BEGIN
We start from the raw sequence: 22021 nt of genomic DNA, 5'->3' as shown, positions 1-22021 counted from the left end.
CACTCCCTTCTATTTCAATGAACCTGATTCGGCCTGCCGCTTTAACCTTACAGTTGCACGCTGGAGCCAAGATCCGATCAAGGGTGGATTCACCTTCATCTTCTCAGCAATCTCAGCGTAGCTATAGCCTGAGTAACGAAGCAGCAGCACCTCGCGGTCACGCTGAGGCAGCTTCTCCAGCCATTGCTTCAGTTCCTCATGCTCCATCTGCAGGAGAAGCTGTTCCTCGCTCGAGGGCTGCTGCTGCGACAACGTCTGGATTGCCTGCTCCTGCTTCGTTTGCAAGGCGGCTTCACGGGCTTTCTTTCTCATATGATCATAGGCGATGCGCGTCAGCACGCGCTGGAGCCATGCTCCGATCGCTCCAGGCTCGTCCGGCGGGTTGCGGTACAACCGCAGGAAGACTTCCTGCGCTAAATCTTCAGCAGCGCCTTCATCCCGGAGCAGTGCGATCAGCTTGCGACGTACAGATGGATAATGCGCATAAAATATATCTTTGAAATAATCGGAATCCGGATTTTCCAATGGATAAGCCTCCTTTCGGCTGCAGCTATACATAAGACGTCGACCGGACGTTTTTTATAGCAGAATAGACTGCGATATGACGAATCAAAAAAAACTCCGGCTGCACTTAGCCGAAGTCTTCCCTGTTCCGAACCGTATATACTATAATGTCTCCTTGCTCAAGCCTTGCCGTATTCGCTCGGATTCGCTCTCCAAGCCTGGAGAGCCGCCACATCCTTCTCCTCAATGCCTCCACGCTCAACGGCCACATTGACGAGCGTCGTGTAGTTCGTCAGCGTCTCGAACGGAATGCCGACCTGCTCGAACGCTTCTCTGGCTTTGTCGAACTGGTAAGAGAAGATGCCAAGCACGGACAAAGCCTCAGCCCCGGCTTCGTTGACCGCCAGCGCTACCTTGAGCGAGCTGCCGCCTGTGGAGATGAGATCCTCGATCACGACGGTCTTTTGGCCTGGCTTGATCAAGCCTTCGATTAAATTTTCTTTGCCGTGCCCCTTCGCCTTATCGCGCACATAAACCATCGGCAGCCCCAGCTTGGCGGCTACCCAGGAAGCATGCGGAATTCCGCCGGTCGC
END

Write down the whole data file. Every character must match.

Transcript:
We start from the raw sequence: 22021 nt of genomic DNA, 5'->3' as shown, positions 1-22021 counted from the left end.
CACTCCCTTCTATTTCAATGAACCTGATTCGGCCTGCCGCTTTAACCTTACAGTTGCACGCTGGAGCCAAGATCCGATCAAGGGTGGATTCACCTTCATCTTCTCAGCAATCTCAGCGTAGCTATAGCCTGAGTAACGAAGCAGCAGCACCTCGCGGTCACGCTGAGGCAGCTTCTCCAGCCATTGCTTCAGTTCCTCATGCTCCATCTGCAGGAGAAGCTGTTCCTCGCTCGAGGGCTGCTGCTGCGACAACGTCTGGATTGCCTGCTCCTGCTTCGTTTGCAAGGCGGCTTCACGGGCTTTCTTTCTCATATGATCATAGGCGATGCGCGTCAGCACGCGCTGGAGCCATGCTCCGATCGCTCCAGGCTCGTCCGGCGGGTTGCGGTACAACCGCAGGAAGACTTCCTGCGCTAAATCTTCAGCAGCGCCTTCATCCCGGAGCAGTGCGATCAGCTTGCGACGTACAGATGGATAATGCGCATAAAATATATCTTTGAAATAATCGGAATCCGGATTTTCCAATGGATAAGCCTCCTTTCGGCTGCAGCTATACATAAGACGTCGACCGGACGTTTTTTATAGCAGAATAGACTGCGATATGACGAATCAAAAAAAACTCCGGCTGCACTTAGCCGAAGTCTTCCCTGTTCCGAACCGTATATACTATAATGTCTCCTTGCTCAAGCCTTGCCGTATTCGCTCGGATTCGCTCTCCAAGCCTGGAGAGCCGCCACATCCTTCTCCTCAATGCCTCCACGCTCAACGGCCACATTGACGAGCGTCGTGTAGTTCGTCAGCGTCTCGAACGGAATGCCGACCTGCTCGAACGCTTCTCTGGCTTTGTCGAACTGGTAAGAGAAGATGCCAAGCACGGACAAAGCCTCAGCCCCGGCTTCGTTGACCGCCAGCGCTACCTTGAGCGAGCTGCCGCCTGTGGAGATGAGATCCTCGATCACGACGGTCTTTTGGCCTGGCTTGATCAAGCCTTCGATTAAATTTTCTTTGCCGTGCCCCTTCGCCTTATCGCGCACATAAACCATCGGCAGCCCCAGCTTGGCGGCTACCCAGGAAGCATGCGGAATTCCGCCGGTCGC